The total contact time of the pretreated material introduced into the devolatilizer-extruder to produce a material of greater than 98%, and generally better than 99%, polymer is less than about 5 minutes and ordinarily from about 0.5 to about 3 minutes. The relatively brief time is not only of itself advantageous, particularly in View of the fact that it is conducted continuously, but the rapidity of the processing time has also been found to g y minimize the loss of the desirable properties from the blend, a disadvantage which commonly occurs when milling the mixtures by other methods.

The amount of the elastic rubbery component employed in our invention may vary widely, however, a preferred composition is obtained when from a minor proportion, i.e., about 5% to about 45%, by weight, based on the total Weight of the composition, of the rubbery elastomer (B) either in solution as a latex is employed, and correspondingly from about 95% to about 55%, by Weight, of the resinous component (A) may be used.

The rubbery elastomers (B) employed in our invention may be any well known rubbery compound either natural or synthetic, many of wihch are available commercially both in solid form or as latices. In general, these elastomers comprise polymers and copolymers derived from diolefin compounds, such as butadiene-1,3; isoprene; 2,3-dimethylbutadiene-1,3; 1,4 dimethylbutadiene 1,3; piperylene; heptadiene-1,3; 2-methylpentadiene-1,5; 2- methyl-3-butyl butadiene-1,2; 2,3-diethylbutadiene; and the like. The rubbery elastomeric compound (B) may consist entirely of a natural rubber or a synthetic rubbery diolefin, i.e., a homopolymer, although the diolefin rubbery polymer preferably contains a minor proportion, i.e., from about 5% to about 40% of an olefinic modifying compound, such as'those of the general formula above, e.g., stryene, vinyl toluene, etc. or an acrylate or pyridine, for example. The rubbery elastomers thus include such compounds as styrene-butadiene and butadiene-acrylonitrile rubbers, neoprene rubber, butyl rubbers, silicone rubber, polyacrylate rubber, pyridine-butadiene rubbers and chlorosulfonated polyethylene, for example. The styrenebutadiene synthetic rubbers generally contain about 75% butadiene and about 25% styrene and the nitrile-butadiene rubbers about 15% to about 35% acrylonitrile, the remainder being butadiene. The composition of these rubbers, styrene-butadiene and acrylonitrile-butadiene, now referred to as SBR and NBR rubbers, respectively, (see ASTM designation; D1418-56T, June 1956), however, is not restricted to the above proportions. A highly desirable composition is obtained when the rubbery elastomer component (B) employed, either in solution or as a latex, is SBR type rubber, preferably containing styrene or methylstyrene in amounts of from about 40% to about 95% by weight of butadiene with from about 60% to about 50% of styrene or methylstyrene.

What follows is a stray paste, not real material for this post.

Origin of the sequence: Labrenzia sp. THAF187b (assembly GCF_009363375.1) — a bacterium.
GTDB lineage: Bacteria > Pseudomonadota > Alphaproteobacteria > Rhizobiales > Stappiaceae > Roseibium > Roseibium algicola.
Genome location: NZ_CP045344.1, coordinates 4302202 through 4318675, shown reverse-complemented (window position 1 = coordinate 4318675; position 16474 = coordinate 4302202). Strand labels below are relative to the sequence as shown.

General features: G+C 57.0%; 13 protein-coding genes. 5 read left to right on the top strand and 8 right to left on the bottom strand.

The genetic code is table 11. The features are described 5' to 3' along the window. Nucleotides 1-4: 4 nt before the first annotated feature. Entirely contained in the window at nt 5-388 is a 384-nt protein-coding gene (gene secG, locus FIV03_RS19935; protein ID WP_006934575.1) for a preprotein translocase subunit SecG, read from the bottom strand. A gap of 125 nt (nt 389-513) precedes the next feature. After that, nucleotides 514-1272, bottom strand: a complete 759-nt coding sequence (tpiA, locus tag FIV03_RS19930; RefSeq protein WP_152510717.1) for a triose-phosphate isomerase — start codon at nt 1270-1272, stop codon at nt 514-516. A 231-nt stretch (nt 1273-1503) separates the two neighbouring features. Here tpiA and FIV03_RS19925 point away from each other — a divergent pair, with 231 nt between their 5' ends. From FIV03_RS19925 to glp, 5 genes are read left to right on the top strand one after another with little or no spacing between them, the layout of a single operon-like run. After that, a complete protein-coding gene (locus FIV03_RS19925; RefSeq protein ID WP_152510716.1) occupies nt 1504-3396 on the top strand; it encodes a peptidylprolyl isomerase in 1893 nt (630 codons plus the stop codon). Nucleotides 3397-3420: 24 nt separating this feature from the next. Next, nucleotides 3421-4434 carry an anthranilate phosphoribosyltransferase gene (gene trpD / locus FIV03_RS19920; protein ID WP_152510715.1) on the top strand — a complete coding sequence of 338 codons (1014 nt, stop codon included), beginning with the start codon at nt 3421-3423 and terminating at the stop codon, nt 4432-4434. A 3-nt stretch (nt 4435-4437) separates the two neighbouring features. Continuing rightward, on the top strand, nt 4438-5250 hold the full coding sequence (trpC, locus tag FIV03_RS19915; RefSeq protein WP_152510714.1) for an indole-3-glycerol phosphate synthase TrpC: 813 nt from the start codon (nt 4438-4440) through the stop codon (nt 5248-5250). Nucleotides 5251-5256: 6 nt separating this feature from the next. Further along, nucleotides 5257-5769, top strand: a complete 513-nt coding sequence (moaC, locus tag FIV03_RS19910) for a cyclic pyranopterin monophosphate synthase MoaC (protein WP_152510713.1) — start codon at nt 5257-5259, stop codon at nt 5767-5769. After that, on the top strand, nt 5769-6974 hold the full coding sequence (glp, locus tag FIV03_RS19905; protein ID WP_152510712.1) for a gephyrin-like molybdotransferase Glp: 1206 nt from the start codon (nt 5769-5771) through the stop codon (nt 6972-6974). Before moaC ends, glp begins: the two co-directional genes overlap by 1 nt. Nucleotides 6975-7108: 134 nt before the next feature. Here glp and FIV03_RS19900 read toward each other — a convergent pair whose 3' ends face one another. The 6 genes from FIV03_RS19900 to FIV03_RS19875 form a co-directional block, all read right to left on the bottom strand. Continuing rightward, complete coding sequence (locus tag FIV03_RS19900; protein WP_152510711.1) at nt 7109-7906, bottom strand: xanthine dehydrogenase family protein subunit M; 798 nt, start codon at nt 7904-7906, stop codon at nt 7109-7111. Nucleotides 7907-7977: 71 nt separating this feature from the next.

The rubbery component utilized in the production of the high impact molding compositions may also preferably consist of grafted rubbers wherein the rubber backbone, i.e., polybutadiene or any of the rubbers listed above are grafted (by any known procedure) with a graftable monomer. When such grafted rubbers are used, the backbone may be grafted with the monomer or monomers from which the resinous polymer (Component A) with which it is to be blended, is produced, or any graftable monomeric compound, i.e., any of those set forth hereinbelow.

The resinous thermoplastic polymer (A) useful in our novel process is prepared by homopolymerizing or copolymerizing a polymerizable monomer containing ethylenic unsaturation.

Methacrylic acid esters may be employed as the main constituents in the hard resinous polymeric components of the compositions produced by the process of the present invention and those having the general formula wherein R represents an alkyl radical containing from 1 to 6 carbon atoms, inclusive, and R represents hydrogen, a methyl radical or a methyl halide. Compounds which are represented by the above formula and consequently may be used in the present invention include methyl methacrylate, ethyl methacrylate, propyl methacrylate, isopropyl methacrylate, n-butyl methacrylate, isobutyl methacrylate, amyl methacrylate, hexyl methacrylate, their corresponding acrylates and the like.

Other monomers which may be used in the instant invention, alone or in admixture with the acrylic acid esters and methacrylic acid esters disclosed above, or other vinyl-type monomers, are the alkenyl aromatic compounds having the formula wherein R is a hydrogen atom, a halogen substituent, or an alkyl radical of 1 to 8 carbon atoms, inclusive, and R is an alkyl radical of 1 to 8 carbon atoms, inclusive, an alkoxy radical of 1 to 8 carbon atoms, inclusive, a halogen radical, hydrogen or a cyano radical.

Compounds which are represented by Formula II include styrene, methylstyrene, ethylstyrene, propylstryrene, n-butylstyrene, t-butylstyrene, amylstyrene, hexylstyrene, octylstyrene, chlorostyrene, bromostyrene, iodostyrene, fluorostyrene, methoxystyrene, ethoxystyrene, propoxystyrene, octoxystyrene, cyanostyrene, u-chlorostyrene, abromostyrene, tit-iodostyrene, ot-fiuorostyrene, a-methylstyrene, u-ethylstyrene, a-octylstyrene and the like.